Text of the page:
Transfer my Data app can be installed from Microsoft Store. Normally you should already have it installed because it also imports data from other devices to your Windows Phone device. It can be found on your Windows Phone apps list.

Open it and tap on the ellipsis from the bottom of the screen. Select export to SD card and choose what do you want to export. Wait until the app notifies that the export has been successful.

The backup files created by this app can be found in a folder called backup. Open it and open the Data folder inside of it. Inside the Data folder, there’s a folder with a timestamp name. Inside of that timestamp folder, the SMS messages are in the Sms folder, MMS messages are in the Mms folder and contacts are in the Contacts folder.

The SMS messages are exported in a .vmsg file and the MMS messages are exported in a bunch of .pdu files and an .xml file.

Notes

I strongly recommend to transfer the entire backup folder created by the Windows Phone app to your Android Phone via PC transfer or via cloud. For MMS messages exported by Transfer my Data app, it’s a must to transfer the entire Mms folder!

Sometimes the files cannot be sent via Bluetooth or if you’re inserting your SD card from your Windows Phone into your Android Phone, the backup folders cannot be seen.

Since contacts+message backup app can be installed on Windows Phones with/without SD Card, I recommend to export your messages, especially for your MMS messages.

For more details about the whole process of exporting the messages on Windows Phone and importing them to Android, watch this tutorial video:

Import your messages on Android

Install Import SMS from Windows Phone app from Google Play Store. Since you've transferred the backup file(s) from Windows Phone, open the app and tap on import messages.

If you've transferred the backup files from both SMS and MMS files, a list will appear with those files. Select one file from the list and you will get a dialog just like in the left image.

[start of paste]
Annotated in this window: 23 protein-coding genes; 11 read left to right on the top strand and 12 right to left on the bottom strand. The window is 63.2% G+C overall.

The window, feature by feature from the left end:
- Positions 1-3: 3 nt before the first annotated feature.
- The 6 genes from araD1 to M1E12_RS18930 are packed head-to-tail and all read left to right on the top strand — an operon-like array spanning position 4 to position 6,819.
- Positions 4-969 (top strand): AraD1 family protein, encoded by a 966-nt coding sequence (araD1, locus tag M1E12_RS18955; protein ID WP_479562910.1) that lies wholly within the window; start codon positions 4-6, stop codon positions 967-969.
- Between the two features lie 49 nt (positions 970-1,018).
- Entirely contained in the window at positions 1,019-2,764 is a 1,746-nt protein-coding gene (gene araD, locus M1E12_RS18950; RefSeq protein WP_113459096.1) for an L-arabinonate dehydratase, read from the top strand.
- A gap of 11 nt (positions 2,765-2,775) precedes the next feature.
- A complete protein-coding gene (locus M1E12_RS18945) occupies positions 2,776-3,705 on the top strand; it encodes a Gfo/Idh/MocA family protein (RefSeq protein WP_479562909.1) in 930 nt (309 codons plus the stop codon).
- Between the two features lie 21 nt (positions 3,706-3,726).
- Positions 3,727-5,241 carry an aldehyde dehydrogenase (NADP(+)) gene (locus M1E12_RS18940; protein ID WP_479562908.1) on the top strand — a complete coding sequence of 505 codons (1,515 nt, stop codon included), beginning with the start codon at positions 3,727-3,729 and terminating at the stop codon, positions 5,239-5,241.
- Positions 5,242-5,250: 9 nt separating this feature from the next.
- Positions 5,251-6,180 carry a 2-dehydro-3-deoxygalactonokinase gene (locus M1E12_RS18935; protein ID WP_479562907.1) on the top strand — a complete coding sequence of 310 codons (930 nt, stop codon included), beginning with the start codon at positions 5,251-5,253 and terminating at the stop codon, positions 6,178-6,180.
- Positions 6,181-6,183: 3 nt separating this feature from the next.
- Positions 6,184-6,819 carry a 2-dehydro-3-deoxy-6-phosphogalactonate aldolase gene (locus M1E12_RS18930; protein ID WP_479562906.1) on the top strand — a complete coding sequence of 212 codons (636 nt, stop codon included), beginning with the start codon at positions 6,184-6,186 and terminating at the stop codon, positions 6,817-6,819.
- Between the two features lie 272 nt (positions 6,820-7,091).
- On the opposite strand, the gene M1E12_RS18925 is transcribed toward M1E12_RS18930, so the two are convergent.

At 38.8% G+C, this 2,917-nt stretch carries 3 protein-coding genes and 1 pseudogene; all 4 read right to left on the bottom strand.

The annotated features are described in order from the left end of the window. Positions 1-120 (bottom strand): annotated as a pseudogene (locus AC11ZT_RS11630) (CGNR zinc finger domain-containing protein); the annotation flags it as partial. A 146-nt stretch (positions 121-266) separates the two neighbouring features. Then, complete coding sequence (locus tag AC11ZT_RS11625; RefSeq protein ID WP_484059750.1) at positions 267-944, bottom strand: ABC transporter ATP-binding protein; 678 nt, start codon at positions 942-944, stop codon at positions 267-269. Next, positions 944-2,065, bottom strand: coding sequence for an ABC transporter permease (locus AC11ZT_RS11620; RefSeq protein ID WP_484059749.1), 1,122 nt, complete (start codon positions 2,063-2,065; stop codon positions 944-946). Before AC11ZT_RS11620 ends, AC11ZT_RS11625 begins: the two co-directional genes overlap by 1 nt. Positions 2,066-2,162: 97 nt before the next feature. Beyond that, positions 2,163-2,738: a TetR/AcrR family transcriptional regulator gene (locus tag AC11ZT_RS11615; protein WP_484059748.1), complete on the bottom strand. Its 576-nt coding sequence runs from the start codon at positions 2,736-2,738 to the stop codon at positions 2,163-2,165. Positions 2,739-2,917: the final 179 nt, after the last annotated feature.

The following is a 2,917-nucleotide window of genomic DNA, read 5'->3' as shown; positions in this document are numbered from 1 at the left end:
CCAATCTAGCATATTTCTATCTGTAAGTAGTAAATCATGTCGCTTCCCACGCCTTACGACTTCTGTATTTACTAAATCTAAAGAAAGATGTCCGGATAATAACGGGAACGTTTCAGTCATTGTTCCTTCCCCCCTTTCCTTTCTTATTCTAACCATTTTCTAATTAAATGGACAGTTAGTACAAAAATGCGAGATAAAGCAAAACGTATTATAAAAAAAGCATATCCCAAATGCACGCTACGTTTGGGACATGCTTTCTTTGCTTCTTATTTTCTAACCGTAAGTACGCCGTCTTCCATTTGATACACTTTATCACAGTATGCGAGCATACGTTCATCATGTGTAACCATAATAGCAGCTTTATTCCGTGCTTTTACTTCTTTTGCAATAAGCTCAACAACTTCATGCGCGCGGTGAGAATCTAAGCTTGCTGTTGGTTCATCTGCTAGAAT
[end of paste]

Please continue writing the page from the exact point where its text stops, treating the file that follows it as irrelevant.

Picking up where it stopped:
If you've transferred only one backup file, you will get the same dialog like in the left image.

You can select from whom you want to import your messages or you can import all of them.


If you’re running Android 4.4 or higher, Import SMS from Windows Phone must become the default messaging app, so please allow it.

You will be notified about the import’s progress and when the import was finished successfully.

Then allow your messaging app to become the default messaging app instead of Import SMS from Windows Phone and that’s it.


Your important messages are now inside your Android Phone. Go into your messaging app and find them there. You can continue to chat and add many more messages to them!

Update- Changes since 9th March 2019

In November 2018, Google announced that they added restrictions to SMS and CALL_LOG permissions. Developers had to submit a form in which they should ask for Google’s permission to keep the SMS or CALL_LOG permissions in their apps. If they didn't got permission, they had to remove the permissions or their app(s) would've been removed.

I've submitted that form multiple times, emailed & contacted Google’s Support Team in every way possible, but from their perspective, my app (both versions, free and paid) didn't qualified to got their approval. So, I had to remove the SMS permissions from both in order to ‘keep them alive’.

Current situation